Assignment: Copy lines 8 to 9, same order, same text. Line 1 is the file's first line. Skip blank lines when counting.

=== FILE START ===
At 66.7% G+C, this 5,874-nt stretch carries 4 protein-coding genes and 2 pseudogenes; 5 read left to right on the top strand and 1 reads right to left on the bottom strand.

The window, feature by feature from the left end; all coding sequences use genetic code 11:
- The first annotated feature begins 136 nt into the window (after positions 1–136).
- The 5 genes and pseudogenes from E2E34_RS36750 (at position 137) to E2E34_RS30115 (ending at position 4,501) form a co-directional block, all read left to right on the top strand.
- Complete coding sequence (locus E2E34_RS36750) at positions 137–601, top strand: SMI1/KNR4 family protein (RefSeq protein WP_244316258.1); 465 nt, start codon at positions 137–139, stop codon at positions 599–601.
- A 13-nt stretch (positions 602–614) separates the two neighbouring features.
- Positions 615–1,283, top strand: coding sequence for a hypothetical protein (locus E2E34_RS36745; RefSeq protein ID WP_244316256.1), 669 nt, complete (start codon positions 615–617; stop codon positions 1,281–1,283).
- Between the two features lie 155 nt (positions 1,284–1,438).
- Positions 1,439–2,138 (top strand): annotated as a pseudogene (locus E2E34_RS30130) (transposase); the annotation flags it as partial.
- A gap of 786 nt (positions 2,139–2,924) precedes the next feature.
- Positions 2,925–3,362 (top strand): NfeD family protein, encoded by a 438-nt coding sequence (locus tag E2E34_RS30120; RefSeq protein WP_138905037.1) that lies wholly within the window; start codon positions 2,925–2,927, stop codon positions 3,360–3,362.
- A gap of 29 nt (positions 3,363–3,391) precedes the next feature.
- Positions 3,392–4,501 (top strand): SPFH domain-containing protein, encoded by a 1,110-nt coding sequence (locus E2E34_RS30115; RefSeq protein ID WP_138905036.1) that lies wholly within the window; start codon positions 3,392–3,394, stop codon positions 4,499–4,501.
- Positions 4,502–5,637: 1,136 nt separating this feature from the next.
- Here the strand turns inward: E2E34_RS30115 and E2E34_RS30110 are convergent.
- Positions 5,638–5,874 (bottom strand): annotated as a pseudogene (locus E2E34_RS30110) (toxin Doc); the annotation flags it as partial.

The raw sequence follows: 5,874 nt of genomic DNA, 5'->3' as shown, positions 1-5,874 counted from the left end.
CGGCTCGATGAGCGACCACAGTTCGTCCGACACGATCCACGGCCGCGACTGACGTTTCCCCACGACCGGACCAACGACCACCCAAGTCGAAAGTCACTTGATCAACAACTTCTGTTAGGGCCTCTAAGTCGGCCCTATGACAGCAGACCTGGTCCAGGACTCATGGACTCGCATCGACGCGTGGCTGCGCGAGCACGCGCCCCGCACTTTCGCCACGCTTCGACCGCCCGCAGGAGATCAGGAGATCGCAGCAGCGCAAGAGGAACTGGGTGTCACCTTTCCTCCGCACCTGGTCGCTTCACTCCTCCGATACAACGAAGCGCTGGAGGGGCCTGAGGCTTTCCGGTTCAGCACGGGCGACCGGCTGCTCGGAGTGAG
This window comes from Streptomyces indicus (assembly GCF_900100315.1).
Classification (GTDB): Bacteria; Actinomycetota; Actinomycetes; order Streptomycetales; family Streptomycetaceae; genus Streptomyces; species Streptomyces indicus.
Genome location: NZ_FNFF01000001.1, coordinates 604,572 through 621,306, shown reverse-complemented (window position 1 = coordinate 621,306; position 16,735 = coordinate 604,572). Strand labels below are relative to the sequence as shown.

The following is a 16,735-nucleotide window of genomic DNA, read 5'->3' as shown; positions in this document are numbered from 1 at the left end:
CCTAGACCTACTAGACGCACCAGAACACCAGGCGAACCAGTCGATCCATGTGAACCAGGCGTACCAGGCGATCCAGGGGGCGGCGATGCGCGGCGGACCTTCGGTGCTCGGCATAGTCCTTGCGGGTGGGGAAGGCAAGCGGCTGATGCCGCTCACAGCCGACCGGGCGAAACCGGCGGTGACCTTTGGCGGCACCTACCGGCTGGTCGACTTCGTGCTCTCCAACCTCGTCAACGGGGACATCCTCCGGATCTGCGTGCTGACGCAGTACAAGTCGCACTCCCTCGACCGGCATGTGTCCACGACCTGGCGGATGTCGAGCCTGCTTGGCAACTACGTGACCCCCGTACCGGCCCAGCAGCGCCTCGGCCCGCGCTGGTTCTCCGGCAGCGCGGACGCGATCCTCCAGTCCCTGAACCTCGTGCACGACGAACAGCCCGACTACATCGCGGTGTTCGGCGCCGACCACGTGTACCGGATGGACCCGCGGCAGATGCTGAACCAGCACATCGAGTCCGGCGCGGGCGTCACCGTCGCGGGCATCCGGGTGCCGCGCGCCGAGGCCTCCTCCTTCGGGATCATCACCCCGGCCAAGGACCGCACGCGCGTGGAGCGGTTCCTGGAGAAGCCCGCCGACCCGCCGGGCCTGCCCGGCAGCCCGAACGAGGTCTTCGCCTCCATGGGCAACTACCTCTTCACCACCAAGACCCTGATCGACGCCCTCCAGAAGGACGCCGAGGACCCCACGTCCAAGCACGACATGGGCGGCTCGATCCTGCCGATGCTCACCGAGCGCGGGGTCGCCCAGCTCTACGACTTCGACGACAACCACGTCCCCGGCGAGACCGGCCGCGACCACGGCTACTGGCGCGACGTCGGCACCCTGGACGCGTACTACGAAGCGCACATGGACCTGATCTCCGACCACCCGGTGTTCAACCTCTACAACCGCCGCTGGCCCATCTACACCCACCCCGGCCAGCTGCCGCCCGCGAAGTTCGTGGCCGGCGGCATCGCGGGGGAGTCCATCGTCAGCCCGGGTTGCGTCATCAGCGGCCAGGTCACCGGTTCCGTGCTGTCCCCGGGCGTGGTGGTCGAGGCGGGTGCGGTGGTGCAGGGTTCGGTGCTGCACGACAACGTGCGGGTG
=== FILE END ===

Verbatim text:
- Between the two features lie 155 nt (positions 1,284–1,438).
- Positions 1,439–2,138 (top strand): annotated as a pseudogene (locus E2E34_RS30130) (transposase); the annotation flags it as partial.